Why has that evidence not been laid in front of the United Nations Security Council, and in particular the Permanent Five nations (United States, France, Britain, Russia and China)? Is that evidence going to be laid out at all? Will the General Assembly get to see it? If not, why not?

The potential consequences of an Iran vs Israel confrontation are, short of World War 3, almost too depressing to contemplate. I see the following potential outcomes happening:

  • A potential Middle East regional conflict dragging in nations such as Saudi Arabia, Lebanon
  • Israel and Iran reach some sort of uneasy peace that has a long term risk of flaring up again
  • The war remains between the current states due to awareness of the danger of escalation
  • The war escalates, with Russia and U.S. both ratcheting up involvement
  • World War 3

Neither Russia or America will want to be the nation that started World War 3. In the Middle East where life is considered cheap and the values placed on humanity are not the same as the West, there may be restraint. But will Israel and Iran share the same view? I hope that they do, but I fear not.

The old wounds of the colonial era and more recent spats might be tearing asunder, unable to constrain the geopolitical pressures internationally and the domestic pressure within, may begin to tear open along pre-existing lines.

This is a sad indictment on the whole world. Sure there has been much provocation. Sure the east vs west of the Cold War has never really gone away. Sure the world changed on 11 September 2001.

But there have been some huge opportunities for peace that were not taken. And some huge ones that certain nations refuse to take even though, many of their adversaries would cease to exist if those opportunities had been. Lasting peace between Israel and its neighbours is just one example. Palestinian leasderder Yasser Arafat’s inability to accept a peace deal, another. In terms of  post Cold War disarmament, a deal in say 1995 to reduce nuclear weapons right across the permanent five would have vastly undermined the rationale for any one else having them.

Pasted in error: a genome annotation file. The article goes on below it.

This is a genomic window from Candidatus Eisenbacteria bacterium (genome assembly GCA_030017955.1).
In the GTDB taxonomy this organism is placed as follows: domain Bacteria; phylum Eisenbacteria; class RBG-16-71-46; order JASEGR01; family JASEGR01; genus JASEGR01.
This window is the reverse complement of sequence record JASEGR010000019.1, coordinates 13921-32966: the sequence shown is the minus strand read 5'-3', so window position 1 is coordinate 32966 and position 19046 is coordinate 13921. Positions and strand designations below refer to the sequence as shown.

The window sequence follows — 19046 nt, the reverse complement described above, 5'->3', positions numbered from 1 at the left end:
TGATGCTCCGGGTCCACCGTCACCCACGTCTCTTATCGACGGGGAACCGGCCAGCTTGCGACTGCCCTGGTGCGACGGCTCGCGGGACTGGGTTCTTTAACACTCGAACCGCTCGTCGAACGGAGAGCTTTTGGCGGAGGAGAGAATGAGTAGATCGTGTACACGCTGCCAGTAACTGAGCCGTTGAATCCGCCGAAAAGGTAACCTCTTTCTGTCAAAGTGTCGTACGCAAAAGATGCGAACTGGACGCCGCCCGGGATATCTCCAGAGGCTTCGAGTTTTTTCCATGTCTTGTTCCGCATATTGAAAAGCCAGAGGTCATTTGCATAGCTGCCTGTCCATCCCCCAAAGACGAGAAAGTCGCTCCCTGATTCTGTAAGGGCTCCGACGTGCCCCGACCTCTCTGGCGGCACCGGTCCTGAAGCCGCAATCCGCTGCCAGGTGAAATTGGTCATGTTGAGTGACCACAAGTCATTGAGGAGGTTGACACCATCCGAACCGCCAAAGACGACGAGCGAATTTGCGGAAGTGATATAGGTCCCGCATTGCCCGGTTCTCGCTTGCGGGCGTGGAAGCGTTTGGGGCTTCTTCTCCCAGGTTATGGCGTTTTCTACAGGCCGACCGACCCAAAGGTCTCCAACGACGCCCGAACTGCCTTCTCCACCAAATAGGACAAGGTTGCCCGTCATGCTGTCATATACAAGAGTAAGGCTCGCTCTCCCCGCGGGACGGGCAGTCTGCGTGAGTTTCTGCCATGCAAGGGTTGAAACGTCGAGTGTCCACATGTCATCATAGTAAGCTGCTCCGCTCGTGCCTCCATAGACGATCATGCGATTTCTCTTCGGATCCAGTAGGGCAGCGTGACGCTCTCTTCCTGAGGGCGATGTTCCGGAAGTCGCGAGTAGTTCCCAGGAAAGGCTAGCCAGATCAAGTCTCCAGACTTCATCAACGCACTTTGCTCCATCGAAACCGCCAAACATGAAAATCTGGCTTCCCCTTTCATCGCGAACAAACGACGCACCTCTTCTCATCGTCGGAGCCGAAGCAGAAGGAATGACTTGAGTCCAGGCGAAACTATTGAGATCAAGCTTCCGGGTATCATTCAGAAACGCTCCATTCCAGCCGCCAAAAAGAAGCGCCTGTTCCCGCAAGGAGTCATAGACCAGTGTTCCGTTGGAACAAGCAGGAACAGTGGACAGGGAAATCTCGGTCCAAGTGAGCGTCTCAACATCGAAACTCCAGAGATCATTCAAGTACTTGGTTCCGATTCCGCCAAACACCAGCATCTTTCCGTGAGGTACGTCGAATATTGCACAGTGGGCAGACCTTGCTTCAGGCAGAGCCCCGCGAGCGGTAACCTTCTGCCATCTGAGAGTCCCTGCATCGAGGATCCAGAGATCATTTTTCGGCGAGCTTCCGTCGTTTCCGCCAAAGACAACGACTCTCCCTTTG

This, ladies and gentlemen, is the price we pay for being in the grip of the military-industrial complex that sends our finest off to fight wars and grow the list of servicemen and women lost in the wars. This is the price our allies – I don’t speak for them, but certainly imagine the pain and suffering of their citizenry in war – pay as well. When the dollar trumps the international and moral good. This is also the price we pay for a toxic fear permeating all aspects of life and politics where fear of the unknown becomes an irrationally powerful, toxic, all consuming paranoia that turns neighbours against neighbours and in the context of international geopolitics, country against country; ideology against ideology.

This is the real reason why wars like the one potentially about to start in the Middle East must be uniformly and unflinchingly frowned upon by the most powerful people in the world.

Right now, they are smiling on it.

New Zealand should keep itself at arms distance from U.S., Russia


A while ago Prime Minister Jacinda Ardern stated that she thought the nuclear moment of our present time is climate change. She said it, stating that New Zealand needs to take a decisive leadership role in reducing our carbon emissions. An admirable thing and certainly something that needs to happen.